The play was almost over at this point, so Cam and I decided to hang out and watch from the back by the bathroom door so Jared could finish the whole thing. (She felt much better at this point- who could blame her?). She turned to me and said, "Mom, I guess I probably ruined everything for you, huh?""Of course not, honey. Things like this just happen sometimes." And so they do.

The good news is that Camryn felt better after that and didn't throw up again. Nobody else in the whole house got sick or threw up. (Honestly, I wasn't trying to take a sick child to a community event to spread germs around.) Maybe it was just too many Skittles in one sitting. I'll never know. But I know we had one performance that we'll never forget.

Wednesday, April 7, 2010

Soapbox Moment

This post was initially inspired by the fact that in one day I had several different friends who commented via blog or FB on how they had been "blog-hopping" and ended up feeling bad about themselves. Kept it in my "holding tank" for a while because I didn't want to sound like I'm on one (I'm really not) but hey, we can stir the pot a little, can't we?

Why do women get so creative in finding ways to feel bad about themselves? This is a rhetorical question and yes, I am as bad as any other woman, but sometimes I even surprise myself with what I find to feel bad about. So I am going to step up on my soapbox and say it: Most of the things that women use to incessantly lower their self-esteem are silly when you really think about it-- or even if you don't think too hard. More than a handful of these things are counter to any common sense, if not completely illogical. Not that they aren't still effective when you want to give yourself an instant downer day --but, hey-- now at least you can add "I'm unrealistic and illogical" to your list of self-tirades. ;) In all seriousness, I don't think women are illogical and silly, I just think we are too quick to feel bad about ourselves without seeing how certain expectations (even if they are culturally prevalent) are inherently unrealistic and flawed. Here goes:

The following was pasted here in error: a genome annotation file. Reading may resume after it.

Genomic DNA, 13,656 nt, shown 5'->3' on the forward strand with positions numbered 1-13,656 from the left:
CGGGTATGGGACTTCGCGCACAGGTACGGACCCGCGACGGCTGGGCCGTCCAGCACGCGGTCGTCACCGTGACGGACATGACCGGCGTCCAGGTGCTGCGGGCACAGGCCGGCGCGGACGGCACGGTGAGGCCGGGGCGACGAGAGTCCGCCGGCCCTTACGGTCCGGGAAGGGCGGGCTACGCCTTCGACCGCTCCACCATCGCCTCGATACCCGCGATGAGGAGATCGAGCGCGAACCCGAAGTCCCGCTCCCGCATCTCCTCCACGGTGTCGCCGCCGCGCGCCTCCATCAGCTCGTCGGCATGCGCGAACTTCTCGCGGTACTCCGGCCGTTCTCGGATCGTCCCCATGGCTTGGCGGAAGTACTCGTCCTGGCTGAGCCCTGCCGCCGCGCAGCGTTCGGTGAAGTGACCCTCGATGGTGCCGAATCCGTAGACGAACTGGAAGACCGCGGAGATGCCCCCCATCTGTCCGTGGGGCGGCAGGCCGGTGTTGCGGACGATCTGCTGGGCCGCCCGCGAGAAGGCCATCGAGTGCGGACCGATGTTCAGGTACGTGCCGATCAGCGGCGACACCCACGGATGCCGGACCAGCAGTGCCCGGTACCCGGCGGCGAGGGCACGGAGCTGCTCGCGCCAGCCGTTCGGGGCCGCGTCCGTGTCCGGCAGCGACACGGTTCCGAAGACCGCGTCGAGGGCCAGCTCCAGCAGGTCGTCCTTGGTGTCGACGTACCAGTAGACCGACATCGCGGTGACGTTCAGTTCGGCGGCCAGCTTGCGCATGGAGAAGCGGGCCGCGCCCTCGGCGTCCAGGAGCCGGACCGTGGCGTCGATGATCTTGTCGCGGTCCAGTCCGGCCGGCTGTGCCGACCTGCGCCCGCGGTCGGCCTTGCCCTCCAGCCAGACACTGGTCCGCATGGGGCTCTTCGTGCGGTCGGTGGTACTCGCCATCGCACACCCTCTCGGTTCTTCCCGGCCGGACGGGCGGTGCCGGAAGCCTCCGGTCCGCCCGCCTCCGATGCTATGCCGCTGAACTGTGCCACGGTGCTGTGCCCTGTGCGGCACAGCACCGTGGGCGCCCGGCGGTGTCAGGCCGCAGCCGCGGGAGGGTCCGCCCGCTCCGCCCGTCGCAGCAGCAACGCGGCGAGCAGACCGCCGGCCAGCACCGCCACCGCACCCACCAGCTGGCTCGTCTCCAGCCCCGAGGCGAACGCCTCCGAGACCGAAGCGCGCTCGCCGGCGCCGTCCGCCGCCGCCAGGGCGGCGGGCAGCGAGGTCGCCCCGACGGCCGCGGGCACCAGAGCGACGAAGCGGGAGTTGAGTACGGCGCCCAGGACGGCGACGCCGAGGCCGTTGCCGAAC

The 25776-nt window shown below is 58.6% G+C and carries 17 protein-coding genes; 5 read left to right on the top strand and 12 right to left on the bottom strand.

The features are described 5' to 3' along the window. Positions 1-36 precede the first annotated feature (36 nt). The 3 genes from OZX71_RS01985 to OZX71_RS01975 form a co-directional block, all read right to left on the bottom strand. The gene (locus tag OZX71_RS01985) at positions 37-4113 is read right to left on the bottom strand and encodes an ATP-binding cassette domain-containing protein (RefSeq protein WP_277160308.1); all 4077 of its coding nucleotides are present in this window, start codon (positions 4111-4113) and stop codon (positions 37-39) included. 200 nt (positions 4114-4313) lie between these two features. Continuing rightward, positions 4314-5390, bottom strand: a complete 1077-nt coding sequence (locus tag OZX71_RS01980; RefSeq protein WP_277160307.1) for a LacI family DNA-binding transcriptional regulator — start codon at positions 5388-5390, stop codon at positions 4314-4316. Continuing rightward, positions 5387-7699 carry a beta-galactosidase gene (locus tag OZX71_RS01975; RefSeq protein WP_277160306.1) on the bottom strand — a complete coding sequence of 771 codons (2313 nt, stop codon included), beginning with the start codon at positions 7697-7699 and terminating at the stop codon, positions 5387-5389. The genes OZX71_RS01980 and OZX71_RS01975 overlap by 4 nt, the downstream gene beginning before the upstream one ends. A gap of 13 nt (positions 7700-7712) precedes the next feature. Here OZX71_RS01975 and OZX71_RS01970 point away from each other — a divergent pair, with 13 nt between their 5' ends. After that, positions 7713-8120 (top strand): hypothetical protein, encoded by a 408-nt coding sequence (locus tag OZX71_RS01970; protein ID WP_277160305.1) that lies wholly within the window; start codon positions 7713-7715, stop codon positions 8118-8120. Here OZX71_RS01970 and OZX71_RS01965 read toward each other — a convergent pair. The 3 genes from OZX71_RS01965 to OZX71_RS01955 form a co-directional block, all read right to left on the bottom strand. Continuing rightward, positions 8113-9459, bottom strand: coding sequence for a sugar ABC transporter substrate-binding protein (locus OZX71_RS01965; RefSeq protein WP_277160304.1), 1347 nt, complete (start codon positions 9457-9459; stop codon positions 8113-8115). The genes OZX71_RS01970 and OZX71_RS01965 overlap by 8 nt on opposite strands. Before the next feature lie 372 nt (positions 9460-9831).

"I don't look like I did when I was 20." -- Since when are you supposed to be able to freeze dry yourself at a certain age and stay looking like that forever? Um, you will stop looking like you are 20 when you are, oh, around 21. Unless of course you want to undergo massive Botox and plastification and then you can look like a scary human zombie of a 60-year-old that bears an eerie resemblance to what a 20-year-old might look like if they had been coated in a semi-solid amorphous material.

"I've put on a few pounds since I had kids." -- There are a few models, marathon runners and mutants out there who manage to escape post-baby weight and look fantastic, but these are the exception, not the rule. (I know quite a few of them and what really stinks is that they are really nice people too so you can't hate them.) ;) For those of you out there who aren't entirely familiar with the childbirth process, a woman's body expands and adapts to accommodate an entire (albeit small) human being, which she manages to feed, shelter and nurture inside her own body for 9 months, despite nausea, discomfort and a large awkward shape. After delivering the baby she spends another 6 months minimum of extremely intense care, involving frequent feedings (often from her own, yet again changing, body), night wakings and nearly incessant needs. The incessant needs for care eventually diminishes but doesn't completely go away for about 18 years. There are those out there who manage to focus on "getting their old body back" during this time. I'm not one of them. Don't get me wrong. I'm all for eating healthy, exercising and taking care of yourself. But how many of us really are motivated to lose weight more by a desire to be healthy and less by a desire to look great in a swimsuit?

"I'm not as cute or fashionable as I was before I had kids." -- Not to say that you want to abandon all goals of cuteness or fashion, but please see above paragraph. But really, being cute and fashionable is all that really matters anyway. That said, it's hard to be excited about cuteness and fashion when whatever fashion you attempt may be assailed by random spit-up, drool or boogers or probably won't fit in six months because of pregnancy/nursing/weight gain/weight loss or child-pushing-buttons-on-the-dryer-induced shrinkage.

"My house is a mess." -- Just so you know, this one is completely your fault. While your children are working their rear ends off, trying to keep things tidy, clean and sanitized, you are sitting on the couch watching cartoons and playing with toys, making messes for them to clean up. Shame on you! Enough said.